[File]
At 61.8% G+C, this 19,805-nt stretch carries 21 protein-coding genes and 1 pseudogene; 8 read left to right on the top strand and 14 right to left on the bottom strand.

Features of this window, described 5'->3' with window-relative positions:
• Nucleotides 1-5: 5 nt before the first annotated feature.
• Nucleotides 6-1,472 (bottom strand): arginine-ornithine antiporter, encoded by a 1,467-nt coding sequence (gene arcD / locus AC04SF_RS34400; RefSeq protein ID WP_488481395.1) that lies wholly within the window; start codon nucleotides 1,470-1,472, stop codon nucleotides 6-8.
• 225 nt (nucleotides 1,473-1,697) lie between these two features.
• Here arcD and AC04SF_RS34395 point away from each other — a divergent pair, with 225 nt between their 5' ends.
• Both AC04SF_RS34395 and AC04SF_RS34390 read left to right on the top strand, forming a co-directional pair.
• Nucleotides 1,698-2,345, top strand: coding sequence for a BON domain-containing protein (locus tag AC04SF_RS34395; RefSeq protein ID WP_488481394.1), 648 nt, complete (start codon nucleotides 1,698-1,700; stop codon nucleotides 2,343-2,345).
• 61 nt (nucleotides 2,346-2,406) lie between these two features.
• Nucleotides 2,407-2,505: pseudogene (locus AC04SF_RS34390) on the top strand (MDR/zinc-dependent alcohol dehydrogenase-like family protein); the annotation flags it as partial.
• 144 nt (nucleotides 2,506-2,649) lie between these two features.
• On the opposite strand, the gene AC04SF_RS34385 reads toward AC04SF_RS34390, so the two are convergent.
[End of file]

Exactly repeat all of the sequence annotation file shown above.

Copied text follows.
At 61.8% G+C, this 19,805-nt stretch carries 21 protein-coding genes and 1 pseudogene; 8 read left to right on the top strand and 14 right to left on the bottom strand.

Features of this window, described 5'->3' with window-relative positions:
• Nucleotides 1-5: 5 nt before the first annotated feature.
• Nucleotides 6-1,472 (bottom strand): arginine-ornithine antiporter, encoded by a 1,467-nt coding sequence (gene arcD / locus AC04SF_RS34400; RefSeq protein ID WP_488481395.1) that lies wholly within the window; start codon nucleotides 1,470-1,472, stop codon nucleotides 6-8.
• 225 nt (nucleotides 1,473-1,697) lie between these two features.
• Here arcD and AC04SF_RS34395 point away from each other — a divergent pair, with 225 nt between their 5' ends.
• Both AC04SF_RS34395 and AC04SF_RS34390 read left to right on the top strand, forming a co-directional pair.
• Nucleotides 1,698-2,345, top strand: coding sequence for a BON domain-containing protein (locus tag AC04SF_RS34395; RefSeq protein ID WP_488481394.1), 648 nt, complete (start codon nucleotides 1,698-1,700; stop codon nucleotides 2,343-2,345).
• 61 nt (nucleotides 2,346-2,406) lie between these two features.
• Nucleotides 2,407-2,505: pseudogene (locus AC04SF_RS34390) on the top strand (MDR/zinc-dependent alcohol dehydrogenase-like family protein); the annotation flags it as partial.
• 144 nt (nucleotides 2,506-2,649) lie between these two features.
• On the opposite strand, the gene AC04SF_RS34385 reads toward AC04SF_RS34390, so the two are convergent.